When editing the livery, have the template in one or more layer, adding the elements of your livery in other layers. Another good idea if you are using a raster editor is to have individual elements as separate layers to be able to move them around if necessary.
Saving the files
Start the work by saving your livery while it is still empty. That way you will not get carried away, forgetting to save it just to be reminded in the harshest way, maybe having hours of work lost. The file should usually have a size of 1024*1024 pixels, but it does not have to bee a square and any rectangle with 2n pixels side, for example 256, 512 and 2048 pixels, will do. Larger image size will result in more detail being shown, but also a slower running FlightGear. In particular users with lower end computer might experience a delay when loading the model and texture of other multiplayer aircraft coming within a certain distance.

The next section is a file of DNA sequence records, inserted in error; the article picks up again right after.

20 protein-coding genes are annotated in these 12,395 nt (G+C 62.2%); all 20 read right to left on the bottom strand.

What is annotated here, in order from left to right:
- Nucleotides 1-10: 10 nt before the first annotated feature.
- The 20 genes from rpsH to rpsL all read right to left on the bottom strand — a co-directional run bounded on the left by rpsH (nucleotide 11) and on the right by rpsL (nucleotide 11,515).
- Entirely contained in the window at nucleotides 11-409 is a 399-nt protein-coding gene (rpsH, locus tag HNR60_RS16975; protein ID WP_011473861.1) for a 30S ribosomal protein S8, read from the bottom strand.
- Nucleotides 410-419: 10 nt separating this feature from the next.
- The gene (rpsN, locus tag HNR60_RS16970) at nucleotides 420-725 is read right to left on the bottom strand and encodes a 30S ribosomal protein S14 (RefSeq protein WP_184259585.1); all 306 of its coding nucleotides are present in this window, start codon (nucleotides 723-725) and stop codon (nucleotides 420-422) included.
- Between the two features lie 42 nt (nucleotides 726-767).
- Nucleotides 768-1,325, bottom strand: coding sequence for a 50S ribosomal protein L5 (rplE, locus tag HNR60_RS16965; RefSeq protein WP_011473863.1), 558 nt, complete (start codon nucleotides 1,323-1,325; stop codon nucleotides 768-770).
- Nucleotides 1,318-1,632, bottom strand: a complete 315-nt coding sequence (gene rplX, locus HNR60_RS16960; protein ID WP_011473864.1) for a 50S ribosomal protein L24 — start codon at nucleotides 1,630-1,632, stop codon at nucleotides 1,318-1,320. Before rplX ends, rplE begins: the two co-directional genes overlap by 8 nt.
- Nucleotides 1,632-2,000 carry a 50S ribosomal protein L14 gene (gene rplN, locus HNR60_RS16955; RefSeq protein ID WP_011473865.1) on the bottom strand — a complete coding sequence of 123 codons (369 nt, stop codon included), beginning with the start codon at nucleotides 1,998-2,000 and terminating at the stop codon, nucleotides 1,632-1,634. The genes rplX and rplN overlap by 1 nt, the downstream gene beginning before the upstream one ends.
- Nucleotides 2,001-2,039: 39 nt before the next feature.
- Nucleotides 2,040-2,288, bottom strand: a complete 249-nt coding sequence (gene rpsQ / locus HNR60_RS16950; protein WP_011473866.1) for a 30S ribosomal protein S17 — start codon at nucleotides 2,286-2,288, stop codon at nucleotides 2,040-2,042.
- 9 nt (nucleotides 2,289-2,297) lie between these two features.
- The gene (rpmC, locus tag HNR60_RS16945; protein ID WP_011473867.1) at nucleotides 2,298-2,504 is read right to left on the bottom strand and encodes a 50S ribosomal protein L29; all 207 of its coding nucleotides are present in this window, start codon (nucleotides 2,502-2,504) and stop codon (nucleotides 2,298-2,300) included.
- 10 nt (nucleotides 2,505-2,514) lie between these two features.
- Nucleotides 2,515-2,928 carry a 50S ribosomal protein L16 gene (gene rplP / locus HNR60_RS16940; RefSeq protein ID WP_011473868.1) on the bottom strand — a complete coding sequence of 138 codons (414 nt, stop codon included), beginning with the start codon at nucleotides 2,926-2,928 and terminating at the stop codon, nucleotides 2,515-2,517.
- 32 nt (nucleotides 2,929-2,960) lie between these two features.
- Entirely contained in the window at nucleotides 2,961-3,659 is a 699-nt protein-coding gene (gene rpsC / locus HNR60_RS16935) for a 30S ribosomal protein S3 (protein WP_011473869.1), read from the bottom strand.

If you are working with raster files, remember to use a two or four times larger size, while working on the livery, in case you later on need a livery in a larger size. When you are done you can save a version in the right size. Save the file in a larger size also when creating a raster image paintkit from scratch.
While working on the livery save the file in different versions while you are adding new features, so you don't end up messing your only file up by mistake. Copy the file, with the right size, to the aircraft's ..Models directory or ..Models/Liveries directory, depending on how the original author organized the aircraft's folders, and name it default.png.